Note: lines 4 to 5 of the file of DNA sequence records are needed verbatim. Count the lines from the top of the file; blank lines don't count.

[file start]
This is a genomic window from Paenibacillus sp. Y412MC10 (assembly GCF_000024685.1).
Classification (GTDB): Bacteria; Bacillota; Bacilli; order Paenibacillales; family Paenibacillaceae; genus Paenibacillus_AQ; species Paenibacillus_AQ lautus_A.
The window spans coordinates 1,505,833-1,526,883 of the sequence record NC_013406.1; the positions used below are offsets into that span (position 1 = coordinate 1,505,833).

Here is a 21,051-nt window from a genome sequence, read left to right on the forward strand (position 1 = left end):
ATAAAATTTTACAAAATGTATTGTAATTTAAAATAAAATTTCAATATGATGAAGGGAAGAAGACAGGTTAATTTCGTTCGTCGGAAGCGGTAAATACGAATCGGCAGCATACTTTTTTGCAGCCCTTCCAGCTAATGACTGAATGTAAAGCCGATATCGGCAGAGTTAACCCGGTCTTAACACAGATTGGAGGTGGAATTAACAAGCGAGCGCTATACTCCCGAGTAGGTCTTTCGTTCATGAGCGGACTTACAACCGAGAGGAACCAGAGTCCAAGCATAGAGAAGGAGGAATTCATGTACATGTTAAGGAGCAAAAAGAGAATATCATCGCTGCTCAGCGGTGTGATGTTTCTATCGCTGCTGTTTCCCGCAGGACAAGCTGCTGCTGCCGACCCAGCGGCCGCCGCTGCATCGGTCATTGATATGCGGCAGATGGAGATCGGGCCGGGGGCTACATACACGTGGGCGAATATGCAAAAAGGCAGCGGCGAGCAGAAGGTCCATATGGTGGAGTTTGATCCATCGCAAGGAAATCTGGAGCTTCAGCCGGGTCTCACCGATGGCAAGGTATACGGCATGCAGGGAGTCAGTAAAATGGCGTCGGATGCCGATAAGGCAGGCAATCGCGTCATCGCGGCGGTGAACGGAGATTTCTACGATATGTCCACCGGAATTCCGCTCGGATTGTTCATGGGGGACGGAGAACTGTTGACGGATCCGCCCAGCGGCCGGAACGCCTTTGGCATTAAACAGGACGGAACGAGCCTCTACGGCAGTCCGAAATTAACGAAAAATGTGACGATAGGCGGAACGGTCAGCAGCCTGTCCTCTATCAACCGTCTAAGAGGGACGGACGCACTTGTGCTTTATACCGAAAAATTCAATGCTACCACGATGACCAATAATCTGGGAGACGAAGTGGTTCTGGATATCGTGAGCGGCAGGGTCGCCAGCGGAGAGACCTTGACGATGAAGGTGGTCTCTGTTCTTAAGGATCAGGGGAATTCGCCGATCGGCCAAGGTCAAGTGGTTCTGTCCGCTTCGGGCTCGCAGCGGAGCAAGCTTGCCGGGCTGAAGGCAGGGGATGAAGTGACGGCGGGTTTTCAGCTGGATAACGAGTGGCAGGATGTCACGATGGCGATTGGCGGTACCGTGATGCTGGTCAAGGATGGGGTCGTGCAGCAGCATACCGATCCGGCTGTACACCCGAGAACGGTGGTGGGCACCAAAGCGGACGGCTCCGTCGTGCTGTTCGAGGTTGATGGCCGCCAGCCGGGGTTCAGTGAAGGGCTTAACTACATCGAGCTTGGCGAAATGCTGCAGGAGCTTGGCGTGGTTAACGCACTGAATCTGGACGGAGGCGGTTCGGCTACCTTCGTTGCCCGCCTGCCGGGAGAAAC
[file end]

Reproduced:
Here is a 21,051-nt window from a genome sequence, read left to right on the forward strand (position 1 = left end):
ATAAAATTTTACAAAATGTATTGTAATTTAAAATAAAATTTCAATATGATGAAGGGAAGAAGACAGGTTAATTTCGTTCGTCGGAAGCGGTAAATACGAATCGGCAGCATACTTTTTTGCAGCCCTTCCAGCTAATGACTGAATGTAAAGCCGATATCGGCAGAGTTAACCCGGTCTTAACACAGATTGGAGGTGGAATTAACAAGCGAGCGCTATACTCCCGAGTAGGTCTTTCGTTCATGAGCGGACTTACAACCGAGAGGAACCAGAGTCCAAGCATAGAGAAGGAGGAATTCATGTACATGTTAAGGAGCAAAAAGAGAATATCATCGCTGCTCAGCGGTGTGATGTTTCTATCGCTGCTGTTTCCCGCAGGACAAGCTGCTGCTGCCGACCCAGCGGCCGCCGCTGCATCGGTCATTGATATGCGGCAGATGGAGATCGGGCCGGGGGCTACATACACGTGGGCGAATATGCAAAAAGGCAGCGGCGAGCAGAAGGTCCATATGGTGGAGTTTGATCCATCGCAAGGAAATCTGGAGCTTCAGCCGGGTCTCACCGATGGCAAGGTATACGGCATGCAGGGAGTCAGTAAAATGGCGTCGGATGCCGATAAGGCAGGCAATCGCGTCATCGCGGCGGTGAACGGAGATTTCTACGATATGTCCACCGGAATTCCGCTCGGATTGTTCATGGGGGACGGAGAACTGTTGACGGATCCGCCCAGCGGCCGGAACGCCTTTGGCATTAAACAGGACGGAACGAGCCTCTACGGCAGTCCGAAATTAACGAAAAATGTGACGATAGGCGGAACGGTCAGCAGCCTGTCCTCTATCAACCGTCTAAGAGGGACGGACGCACTTGTGCTTTATACCGAAAAATTCAATGCTACCACGATGACCAATAATCTGGGAGACGAAGTGGTTCTGGATATCGTGAGCGGCAGGGTCGCCAGCGGAGAGACCTTGACGATGAAGGTGGTCTCTGTTCTTAAGGATCAGGGGAATTCGCCGATCGGCCAAGGTCAAGTGGTTCTGTCCGCTTCGGGCTCGCAGCGGAGCAAGCTTGCCGGGCTGAAGGCAGGGGATGAAGTGACGGCGGGTTTTCAGCTGGATAACGAGTGGCAGGATGTCACGATGGCGATTGGCGGTACCGTGATGCTGGTCAAGGATGGGGTCGTGCAGCAGCATACCGATCCGGCTGTACACCCGAGAACGGTGGTGGGCACCAAAGCGGACGGCTCCGTCGTGCTGTTCGAGGTTGATGGCCGCCAGCCGGGGTTCAGTGAAGGGCTTAACTACATCGAGCTTGGCGAAATGCTGCAGGAGCTTGGCGTGGTTAACGCACTGAATCTGGACGGAGGCGGTTCGGCTACCTTCGTTGCCCGCCTGCCGGGAGAAAC